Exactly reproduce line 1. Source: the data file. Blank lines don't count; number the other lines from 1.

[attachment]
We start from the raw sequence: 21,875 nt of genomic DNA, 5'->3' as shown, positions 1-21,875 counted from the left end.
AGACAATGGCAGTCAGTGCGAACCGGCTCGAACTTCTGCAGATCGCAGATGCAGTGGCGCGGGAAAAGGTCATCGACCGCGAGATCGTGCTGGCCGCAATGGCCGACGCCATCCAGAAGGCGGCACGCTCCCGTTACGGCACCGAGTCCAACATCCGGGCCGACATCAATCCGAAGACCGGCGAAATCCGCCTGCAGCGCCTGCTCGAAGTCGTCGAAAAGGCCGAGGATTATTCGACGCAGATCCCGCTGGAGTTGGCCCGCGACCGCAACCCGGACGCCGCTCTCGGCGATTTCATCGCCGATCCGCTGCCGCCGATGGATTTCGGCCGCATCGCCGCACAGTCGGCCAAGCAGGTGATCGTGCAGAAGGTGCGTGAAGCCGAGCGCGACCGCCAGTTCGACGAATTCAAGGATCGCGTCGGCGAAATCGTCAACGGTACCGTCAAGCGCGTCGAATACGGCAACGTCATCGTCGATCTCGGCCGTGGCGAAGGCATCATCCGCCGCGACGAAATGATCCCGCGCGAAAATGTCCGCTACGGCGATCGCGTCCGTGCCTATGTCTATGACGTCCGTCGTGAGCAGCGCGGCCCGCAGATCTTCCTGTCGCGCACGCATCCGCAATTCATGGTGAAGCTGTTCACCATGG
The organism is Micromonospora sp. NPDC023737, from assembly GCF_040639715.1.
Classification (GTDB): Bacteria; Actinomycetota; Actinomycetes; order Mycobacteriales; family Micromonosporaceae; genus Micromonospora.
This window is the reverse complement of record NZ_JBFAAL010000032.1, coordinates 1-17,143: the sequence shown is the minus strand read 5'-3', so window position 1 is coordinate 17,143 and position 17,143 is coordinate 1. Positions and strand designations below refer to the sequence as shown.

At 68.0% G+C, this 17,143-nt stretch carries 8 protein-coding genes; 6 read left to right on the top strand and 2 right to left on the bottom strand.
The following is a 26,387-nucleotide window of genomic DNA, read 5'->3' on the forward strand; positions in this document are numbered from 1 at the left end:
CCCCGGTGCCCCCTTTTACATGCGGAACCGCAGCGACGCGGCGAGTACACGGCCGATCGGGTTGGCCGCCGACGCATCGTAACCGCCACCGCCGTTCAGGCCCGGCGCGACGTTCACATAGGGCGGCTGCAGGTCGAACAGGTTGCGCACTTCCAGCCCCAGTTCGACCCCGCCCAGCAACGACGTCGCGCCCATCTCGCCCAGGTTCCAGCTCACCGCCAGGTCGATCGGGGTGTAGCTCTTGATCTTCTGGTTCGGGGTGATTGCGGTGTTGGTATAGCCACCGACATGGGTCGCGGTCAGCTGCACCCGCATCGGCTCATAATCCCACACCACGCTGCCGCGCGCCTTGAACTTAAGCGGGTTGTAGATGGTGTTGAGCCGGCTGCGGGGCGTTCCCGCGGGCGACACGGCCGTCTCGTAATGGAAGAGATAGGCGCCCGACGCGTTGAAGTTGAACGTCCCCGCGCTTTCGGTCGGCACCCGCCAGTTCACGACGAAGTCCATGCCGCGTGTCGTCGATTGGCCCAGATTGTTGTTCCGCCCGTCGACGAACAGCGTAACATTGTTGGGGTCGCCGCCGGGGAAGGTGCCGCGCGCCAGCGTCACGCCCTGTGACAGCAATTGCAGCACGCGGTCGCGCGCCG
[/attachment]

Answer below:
We start from the raw sequence: 21,875 nt of genomic DNA, 5'->3' as shown, positions 1-21,875 counted from the left end.